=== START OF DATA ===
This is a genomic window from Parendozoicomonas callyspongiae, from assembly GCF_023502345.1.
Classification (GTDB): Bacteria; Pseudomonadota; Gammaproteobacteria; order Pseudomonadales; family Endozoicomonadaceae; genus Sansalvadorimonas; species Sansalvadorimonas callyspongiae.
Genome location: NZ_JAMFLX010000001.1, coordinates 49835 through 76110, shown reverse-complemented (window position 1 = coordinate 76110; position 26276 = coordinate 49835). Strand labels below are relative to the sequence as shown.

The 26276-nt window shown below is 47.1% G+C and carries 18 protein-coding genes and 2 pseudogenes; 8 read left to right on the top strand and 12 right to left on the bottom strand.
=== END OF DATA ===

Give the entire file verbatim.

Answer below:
This is a genomic window from Parendozoicomonas callyspongiae, from assembly GCF_023502345.1.
Classification (GTDB): Bacteria; Pseudomonadota; Gammaproteobacteria; order Pseudomonadales; family Endozoicomonadaceae; genus Sansalvadorimonas; species Sansalvadorimonas callyspongiae.
Genome location: NZ_JAMFLX010000001.1, coordinates 49835 through 76110, shown reverse-complemented (window position 1 = coordinate 76110; position 26276 = coordinate 49835). Strand labels below are relative to the sequence as shown.

The 26276-nt window shown below is 47.1% G+C and carries 18 protein-coding genes and 2 pseudogenes; 8 read left to right on the top strand and 12 right to left on the bottom strand.